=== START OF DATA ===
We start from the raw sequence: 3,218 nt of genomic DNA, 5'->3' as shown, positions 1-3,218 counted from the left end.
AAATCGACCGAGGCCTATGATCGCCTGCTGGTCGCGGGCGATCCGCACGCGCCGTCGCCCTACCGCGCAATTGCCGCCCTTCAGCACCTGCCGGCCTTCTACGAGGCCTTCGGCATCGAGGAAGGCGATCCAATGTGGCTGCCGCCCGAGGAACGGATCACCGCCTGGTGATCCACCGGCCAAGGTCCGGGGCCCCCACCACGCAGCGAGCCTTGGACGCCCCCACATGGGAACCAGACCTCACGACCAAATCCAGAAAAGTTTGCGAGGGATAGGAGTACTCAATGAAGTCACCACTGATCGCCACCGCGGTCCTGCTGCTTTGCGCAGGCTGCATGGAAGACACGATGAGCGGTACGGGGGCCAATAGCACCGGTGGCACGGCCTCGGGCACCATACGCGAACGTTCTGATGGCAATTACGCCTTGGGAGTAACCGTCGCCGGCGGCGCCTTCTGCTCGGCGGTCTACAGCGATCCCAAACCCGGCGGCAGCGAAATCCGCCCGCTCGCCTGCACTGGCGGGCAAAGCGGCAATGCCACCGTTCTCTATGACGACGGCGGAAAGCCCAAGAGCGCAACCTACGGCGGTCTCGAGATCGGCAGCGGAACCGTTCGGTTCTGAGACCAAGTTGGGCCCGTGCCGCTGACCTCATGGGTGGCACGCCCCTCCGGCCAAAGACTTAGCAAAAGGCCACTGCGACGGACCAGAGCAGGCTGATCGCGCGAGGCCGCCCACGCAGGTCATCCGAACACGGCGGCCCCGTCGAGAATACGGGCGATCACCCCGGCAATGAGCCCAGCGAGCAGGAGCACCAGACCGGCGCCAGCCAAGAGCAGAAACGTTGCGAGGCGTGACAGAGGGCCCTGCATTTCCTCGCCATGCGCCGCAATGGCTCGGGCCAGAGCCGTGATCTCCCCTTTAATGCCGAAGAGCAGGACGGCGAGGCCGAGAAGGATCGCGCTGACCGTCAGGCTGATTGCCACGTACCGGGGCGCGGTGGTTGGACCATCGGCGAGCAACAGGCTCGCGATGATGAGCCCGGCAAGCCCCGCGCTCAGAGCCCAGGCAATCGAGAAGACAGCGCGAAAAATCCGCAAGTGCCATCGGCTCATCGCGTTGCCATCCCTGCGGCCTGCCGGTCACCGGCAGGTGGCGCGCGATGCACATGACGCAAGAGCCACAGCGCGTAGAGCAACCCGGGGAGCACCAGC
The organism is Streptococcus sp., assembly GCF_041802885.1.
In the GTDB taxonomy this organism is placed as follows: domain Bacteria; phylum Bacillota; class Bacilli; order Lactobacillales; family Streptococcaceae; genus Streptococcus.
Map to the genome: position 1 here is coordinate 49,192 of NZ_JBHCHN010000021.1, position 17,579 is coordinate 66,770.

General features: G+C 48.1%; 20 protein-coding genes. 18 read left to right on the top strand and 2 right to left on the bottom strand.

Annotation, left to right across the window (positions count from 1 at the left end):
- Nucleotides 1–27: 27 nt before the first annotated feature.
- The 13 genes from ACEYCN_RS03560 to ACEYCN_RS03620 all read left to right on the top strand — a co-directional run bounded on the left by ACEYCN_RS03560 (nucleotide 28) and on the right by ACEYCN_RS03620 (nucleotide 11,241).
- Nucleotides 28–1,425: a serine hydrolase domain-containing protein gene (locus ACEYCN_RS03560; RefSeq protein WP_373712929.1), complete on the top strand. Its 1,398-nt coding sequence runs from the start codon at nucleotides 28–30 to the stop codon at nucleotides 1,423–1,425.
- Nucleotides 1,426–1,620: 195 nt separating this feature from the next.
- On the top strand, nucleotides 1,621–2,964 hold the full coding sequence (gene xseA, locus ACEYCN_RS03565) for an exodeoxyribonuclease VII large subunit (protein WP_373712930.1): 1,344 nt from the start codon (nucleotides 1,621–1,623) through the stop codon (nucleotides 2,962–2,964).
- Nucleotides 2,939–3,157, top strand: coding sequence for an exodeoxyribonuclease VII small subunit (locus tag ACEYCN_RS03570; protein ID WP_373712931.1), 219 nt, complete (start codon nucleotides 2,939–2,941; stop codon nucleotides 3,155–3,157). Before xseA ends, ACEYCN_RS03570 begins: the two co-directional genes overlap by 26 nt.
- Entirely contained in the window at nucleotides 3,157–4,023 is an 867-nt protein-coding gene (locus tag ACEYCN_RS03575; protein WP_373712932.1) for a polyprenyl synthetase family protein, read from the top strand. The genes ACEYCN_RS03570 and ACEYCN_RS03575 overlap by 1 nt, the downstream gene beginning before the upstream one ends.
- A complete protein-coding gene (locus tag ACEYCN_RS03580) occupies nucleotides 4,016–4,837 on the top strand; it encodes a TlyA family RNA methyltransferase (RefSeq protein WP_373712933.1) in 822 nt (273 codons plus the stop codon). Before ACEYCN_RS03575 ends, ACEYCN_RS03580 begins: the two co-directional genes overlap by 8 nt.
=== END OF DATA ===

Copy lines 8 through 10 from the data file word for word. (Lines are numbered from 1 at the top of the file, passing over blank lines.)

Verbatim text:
- Nucleotides 1–27: 27 nt before the first annotated feature.
- The 13 genes from ACEYCN_RS03560 to ACEYCN_RS03620 all read left to right on the top strand — a co-directional run bounded on the left by ACEYCN_RS03560 (nucleotide 28) and on the right by ACEYCN_RS03620 (nucleotide 11,241).
- Nucleotides 28–1,425: a serine hydrolase domain-containing protein gene (locus ACEYCN_RS03560; RefSeq protein WP_373712929.1), complete on the top strand. Its 1,398-nt coding sequence runs from the start codon at nucleotides 28–30 to the stop codon at nucleotides 1,423–1,425.